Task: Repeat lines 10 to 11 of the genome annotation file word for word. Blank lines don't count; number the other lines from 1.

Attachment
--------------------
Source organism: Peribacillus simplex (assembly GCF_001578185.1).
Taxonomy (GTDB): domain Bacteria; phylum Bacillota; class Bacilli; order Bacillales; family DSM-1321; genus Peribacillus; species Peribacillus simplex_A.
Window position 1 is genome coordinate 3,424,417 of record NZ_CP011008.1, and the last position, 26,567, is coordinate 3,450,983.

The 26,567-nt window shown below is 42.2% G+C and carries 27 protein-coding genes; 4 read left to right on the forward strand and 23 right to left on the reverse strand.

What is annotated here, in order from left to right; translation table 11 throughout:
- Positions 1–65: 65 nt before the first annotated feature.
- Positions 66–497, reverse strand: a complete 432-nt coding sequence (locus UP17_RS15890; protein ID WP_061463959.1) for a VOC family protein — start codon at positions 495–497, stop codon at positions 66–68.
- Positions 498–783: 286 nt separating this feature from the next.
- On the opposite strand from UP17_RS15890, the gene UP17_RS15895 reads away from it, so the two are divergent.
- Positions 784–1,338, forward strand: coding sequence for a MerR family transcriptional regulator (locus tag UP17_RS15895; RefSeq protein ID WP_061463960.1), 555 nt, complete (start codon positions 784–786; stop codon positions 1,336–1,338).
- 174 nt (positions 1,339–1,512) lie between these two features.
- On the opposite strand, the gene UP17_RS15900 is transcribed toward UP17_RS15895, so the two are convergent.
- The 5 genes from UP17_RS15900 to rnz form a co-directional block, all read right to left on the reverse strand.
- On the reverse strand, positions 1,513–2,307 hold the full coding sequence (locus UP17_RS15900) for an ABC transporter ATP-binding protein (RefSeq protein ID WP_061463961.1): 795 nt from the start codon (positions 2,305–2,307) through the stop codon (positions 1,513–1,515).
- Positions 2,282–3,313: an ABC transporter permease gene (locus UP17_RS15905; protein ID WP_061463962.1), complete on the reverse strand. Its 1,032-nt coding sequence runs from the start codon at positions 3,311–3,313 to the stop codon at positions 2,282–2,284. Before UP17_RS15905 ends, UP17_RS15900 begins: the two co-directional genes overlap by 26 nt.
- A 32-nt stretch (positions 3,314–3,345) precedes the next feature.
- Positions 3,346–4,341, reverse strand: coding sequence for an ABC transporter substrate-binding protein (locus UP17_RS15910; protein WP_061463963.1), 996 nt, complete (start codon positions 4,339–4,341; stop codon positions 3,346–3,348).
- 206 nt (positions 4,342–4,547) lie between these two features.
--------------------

- Positions 784–1,338, forward strand: coding sequence for a MerR family transcriptional regulator (locus tag UP17_RS15895; RefSeq protein ID WP_061463960.1), 555 nt, complete (start codon positions 784–786; stop codon positions 1,336–1,338).
- 174 nt (positions 1,339–1,512) lie between these two features.